Melatonin for Sleep in Children with Autism: A Controlled Trial Examining Dose, Tolerability, and Outcomes
- 2.3k Downloads
Supplemental melatonin has shown promise in treating sleep onset insomnia in children with autism spectrum disorders (ASD). Twenty-four children, free of psychotropic medications, completed an open-label dose-escalation study to assess dose–response, tolerability, safety, feasibility of collecting actigraphy data, and ability of outcome measures to detect change during a 14-week intervention. Supplemental melatonin improved sleep latency, as measured by actigraphy, in most children at 1 or 3 mg dosages. It was effective in week 1 of treatment, maintained effects over several months, was well tolerated and safe, and showed improvement in sleep, behavior, and parenting stress. Our findings contribute to the growing literature on supplemental melatonin for insomnia in ASD and inform planning for a large randomized trial in this population.
KeywordsMelatonin Insomnia Actigraphy Clinical trial Children’s sleep habits questionnaire Child behavior checklist Autism diagnostic observation schedule
This work was supported by NICHD (RO1 HD59253), Autism Speaks, Vanderbilt General Clinical Research Center (M01 RR-00095 from the National Center for Research Resources, National Institutes of Health), and by the Vanderbilt University Kennedy Center (NICHD HD15052). Natrol®, (Chatsworth, CA) provided study drug but no other support. Dr. Shlomo Shinnar provided valuable input into the study design and Dr. Gregory Barnes served as the medical safety monitor. We acknowledge Ms. Kyla Surdyka and Ms. Meg Touvelle for their assistance with data entry, and are appreciative to the families who participated in this project.
- Abidin, R. R. (1995). Parenting stress index (3rd ed.). Odessa, FL: Psychological Assessment Resources.Google Scholar
- Achenbach, T. M., & Rescorla, L. A. (2001a). Manual for the ASEBA preschool forms and profiles. Burlington, VT: University of Vermont, Research Center for Children, Youth, and Families.Google Scholar
- Achenbach, T. M., & Rescorla, L. A. (2001b). Manual for the ASEBA school age forms and profiles. Burlington, VT: University of Vermont, Research Center for Children, Youth, and Families.Google Scholar
- Adkins, K. W., Goldman, S.E., Fawkes, D., Surdyka, K., Wang, L., & Song, Y. et al. (in press). A pilot study of shoulder placement for actigraphy in children. Behavioral Sleep Medicine.Google Scholar
- American Psychiatric Association. (2000). Diagnostic and statistical manual of mental disorders, 4th edn, Text Revision. Washington DC: American Psychiatric Association.Google Scholar
- Carpay, J. A., Arts, W. F. M., Vermeulen, J., Stroink, H., Brouwer, O. F., Peters, A. C. B., et al. (1996). Parent-completed scales for measuring seizure severity and severity of side-effects on antiepileptic drugs in childhood epilepsy: Development and psychometric analysis. Epilepsy Research, 24, 173–181.PubMedCrossRefGoogle Scholar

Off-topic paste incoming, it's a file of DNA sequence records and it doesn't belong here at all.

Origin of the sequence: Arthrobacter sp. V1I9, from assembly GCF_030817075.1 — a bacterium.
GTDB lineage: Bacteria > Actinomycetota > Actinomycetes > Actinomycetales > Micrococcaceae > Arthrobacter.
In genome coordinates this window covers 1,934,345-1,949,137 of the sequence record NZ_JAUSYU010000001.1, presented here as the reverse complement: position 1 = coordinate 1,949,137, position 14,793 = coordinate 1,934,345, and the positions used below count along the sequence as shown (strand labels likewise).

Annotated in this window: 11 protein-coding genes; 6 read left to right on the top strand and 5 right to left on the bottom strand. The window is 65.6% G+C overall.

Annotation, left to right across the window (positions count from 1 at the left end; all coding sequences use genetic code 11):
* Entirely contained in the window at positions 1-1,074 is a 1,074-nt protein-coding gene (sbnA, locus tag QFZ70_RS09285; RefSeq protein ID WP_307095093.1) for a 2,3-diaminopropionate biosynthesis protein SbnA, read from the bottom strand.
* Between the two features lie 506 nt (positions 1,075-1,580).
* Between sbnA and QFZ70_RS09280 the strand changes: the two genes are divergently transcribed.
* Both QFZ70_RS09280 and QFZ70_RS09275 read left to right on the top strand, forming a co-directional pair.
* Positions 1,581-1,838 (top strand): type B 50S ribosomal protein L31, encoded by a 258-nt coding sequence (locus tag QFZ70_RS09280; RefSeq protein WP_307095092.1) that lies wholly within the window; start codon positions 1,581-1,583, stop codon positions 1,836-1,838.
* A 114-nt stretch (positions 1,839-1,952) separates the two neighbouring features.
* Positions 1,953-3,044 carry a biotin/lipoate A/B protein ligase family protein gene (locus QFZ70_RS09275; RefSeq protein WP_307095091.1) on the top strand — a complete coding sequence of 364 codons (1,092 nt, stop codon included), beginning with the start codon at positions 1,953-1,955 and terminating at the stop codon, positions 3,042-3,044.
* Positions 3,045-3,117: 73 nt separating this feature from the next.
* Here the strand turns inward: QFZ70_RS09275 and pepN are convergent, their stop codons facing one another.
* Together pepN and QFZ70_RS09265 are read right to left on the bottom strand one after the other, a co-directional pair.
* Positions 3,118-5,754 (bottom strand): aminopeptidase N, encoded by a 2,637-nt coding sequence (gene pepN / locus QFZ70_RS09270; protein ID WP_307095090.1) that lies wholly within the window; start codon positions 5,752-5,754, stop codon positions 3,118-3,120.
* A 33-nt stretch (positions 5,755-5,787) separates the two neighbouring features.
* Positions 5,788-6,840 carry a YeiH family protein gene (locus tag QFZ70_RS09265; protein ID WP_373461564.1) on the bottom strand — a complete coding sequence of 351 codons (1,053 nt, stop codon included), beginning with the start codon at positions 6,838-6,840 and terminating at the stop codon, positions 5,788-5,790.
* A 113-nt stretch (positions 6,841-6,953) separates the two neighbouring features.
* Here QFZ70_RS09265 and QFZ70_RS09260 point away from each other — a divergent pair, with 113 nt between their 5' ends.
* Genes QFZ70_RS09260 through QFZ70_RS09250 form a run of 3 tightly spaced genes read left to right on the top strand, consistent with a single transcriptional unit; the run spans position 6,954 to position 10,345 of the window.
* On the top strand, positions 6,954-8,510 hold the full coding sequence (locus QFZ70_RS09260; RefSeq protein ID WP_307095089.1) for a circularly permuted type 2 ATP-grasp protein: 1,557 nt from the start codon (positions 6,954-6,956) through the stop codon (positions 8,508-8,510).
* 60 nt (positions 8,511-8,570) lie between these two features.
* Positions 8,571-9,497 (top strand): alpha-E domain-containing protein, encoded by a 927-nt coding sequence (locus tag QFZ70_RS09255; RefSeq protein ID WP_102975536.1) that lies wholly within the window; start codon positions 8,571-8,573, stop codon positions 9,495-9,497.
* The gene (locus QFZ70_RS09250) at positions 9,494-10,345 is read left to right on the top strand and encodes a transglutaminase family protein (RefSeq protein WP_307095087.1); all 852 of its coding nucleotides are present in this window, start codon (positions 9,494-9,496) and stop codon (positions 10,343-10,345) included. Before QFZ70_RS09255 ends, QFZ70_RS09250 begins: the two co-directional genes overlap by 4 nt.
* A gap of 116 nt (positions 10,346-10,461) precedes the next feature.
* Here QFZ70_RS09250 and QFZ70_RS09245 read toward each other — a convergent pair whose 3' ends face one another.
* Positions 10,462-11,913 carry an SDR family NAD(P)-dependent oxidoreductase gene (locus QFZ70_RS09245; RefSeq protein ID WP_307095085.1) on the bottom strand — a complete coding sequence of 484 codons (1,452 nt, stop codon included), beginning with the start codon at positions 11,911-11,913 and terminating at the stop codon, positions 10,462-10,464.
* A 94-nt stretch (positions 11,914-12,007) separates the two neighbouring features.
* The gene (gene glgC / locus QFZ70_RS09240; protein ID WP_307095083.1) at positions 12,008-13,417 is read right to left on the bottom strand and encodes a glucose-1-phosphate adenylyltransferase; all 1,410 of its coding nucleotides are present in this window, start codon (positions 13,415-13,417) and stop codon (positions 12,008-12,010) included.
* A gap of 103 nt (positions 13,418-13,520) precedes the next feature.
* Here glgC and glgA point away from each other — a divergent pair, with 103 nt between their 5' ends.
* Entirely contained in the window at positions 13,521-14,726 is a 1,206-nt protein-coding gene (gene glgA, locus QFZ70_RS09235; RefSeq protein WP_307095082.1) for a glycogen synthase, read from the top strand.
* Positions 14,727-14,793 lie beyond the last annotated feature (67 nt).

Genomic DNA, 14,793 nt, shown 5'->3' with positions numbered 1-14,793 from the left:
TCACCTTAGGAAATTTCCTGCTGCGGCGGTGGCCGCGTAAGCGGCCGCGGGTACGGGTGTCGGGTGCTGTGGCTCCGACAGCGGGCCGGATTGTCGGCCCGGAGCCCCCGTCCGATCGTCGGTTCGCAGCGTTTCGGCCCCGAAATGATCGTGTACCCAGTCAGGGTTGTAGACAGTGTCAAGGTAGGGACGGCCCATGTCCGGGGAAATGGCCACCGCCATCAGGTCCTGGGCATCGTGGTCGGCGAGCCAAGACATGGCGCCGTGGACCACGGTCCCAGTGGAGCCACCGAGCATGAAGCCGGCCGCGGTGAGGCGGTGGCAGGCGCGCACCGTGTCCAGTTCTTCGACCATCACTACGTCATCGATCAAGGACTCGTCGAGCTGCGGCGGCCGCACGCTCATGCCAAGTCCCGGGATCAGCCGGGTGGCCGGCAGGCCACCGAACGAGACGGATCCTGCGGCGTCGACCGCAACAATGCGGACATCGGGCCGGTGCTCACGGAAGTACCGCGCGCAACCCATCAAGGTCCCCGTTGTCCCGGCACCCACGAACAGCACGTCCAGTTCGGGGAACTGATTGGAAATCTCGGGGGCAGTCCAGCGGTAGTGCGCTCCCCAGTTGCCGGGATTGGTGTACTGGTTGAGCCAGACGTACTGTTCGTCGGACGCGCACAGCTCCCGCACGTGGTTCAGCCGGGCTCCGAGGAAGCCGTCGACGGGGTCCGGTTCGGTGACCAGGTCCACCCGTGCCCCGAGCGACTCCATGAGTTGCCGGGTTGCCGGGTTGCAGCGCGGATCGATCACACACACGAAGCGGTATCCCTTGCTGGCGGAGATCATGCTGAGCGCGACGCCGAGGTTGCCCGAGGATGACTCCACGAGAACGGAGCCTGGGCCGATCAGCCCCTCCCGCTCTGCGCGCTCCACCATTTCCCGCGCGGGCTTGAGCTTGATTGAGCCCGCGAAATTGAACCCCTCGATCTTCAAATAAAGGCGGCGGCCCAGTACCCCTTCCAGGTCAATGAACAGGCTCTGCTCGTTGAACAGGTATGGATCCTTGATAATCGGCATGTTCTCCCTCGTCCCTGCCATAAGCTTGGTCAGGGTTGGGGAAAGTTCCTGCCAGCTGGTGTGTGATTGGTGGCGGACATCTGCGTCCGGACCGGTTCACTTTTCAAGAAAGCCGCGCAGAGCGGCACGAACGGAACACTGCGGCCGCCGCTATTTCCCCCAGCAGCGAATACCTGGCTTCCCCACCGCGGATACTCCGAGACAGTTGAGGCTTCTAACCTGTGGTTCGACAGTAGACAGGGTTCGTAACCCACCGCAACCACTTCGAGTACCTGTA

- Couturier, J. L., Speechley, K. N., Steele, M., Norman, R., Stringer, B., Nicholson, R., et al. (2005). Parental perception of sleep problems in children of normal intelligence with pervasive developmental disorders: Prevalence, severity, and pattern. Journal of the American Academy of Child and Adolescent Psychiatry, 44, 815–822.PubMedCrossRefGoogle Scholar
- Dunn, L. M. (1997). Peabody picture vocabulary test (3rd ed.). Minneapolis, MN: American Guidance Service.Google Scholar
- Goldman S. E., Richdale A. L., Clemons T., & Malow B. A. (2011b). Sleep behaviors in autism spectrum disorders—variations in age from early childhood through adolescence. Journal of Autism and Developmental Disorders, May 3 (epub ahead of print).Google Scholar
- Harrington, J. W., Rosen, L., & Garnecho, A. (2006). Parental perceptions and use of complementary and alternative medicine practices for children with autism spectrum disorders in private practice. Journal of Developmental and Behavioral Pediatrics, 27(2 Suppl), S156–S161.PubMedCrossRefGoogle Scholar
- Hollingshead, A. B. (1975). Four factor index of social status. New Haven, CT: Yale University, Department of Sociology.Google Scholar
- Hollway, J. A., & Aman, M. G. (2011). Sleep correlates of pervasive developmental disorders: A review of the literature. Research in Developmental Disabilities. doi: 10.1016/j.ridd.2011.04.001.
- Kaufman, A. S., & Kaufman, N. L. (2004). Kaufman brief intelligence test (2nd ed.). Circle Press, MN: American Guidance Service, Inc.Google Scholar
- Lord, C., Risi, S., Lambrecht, L., Cook, E. H., Jr, Leventhal, B. L., DiLavore, P. C., et al. (2000). The autism diagnostic observation schedule-generic: A standard measure of social and communication deficits associated with the spectrum of autism. Journal of Autism Developmental Disorders, 30(3), 205–223.CrossRefGoogle Scholar
- Phillips Respironics. Actiware/Actiware-ct (2010). Actiwatch communication and sleep analysis software instruction manual. Software Version 5.9.Google Scholar
- Westfall, P., Tobias, R. D., Ron, D., Wolfinger, R. D., & Hochberg, Y. (1999). Multiple comparisons and multiple tests using SAS. Cary, NC: SAS Institute Inc.Google Scholar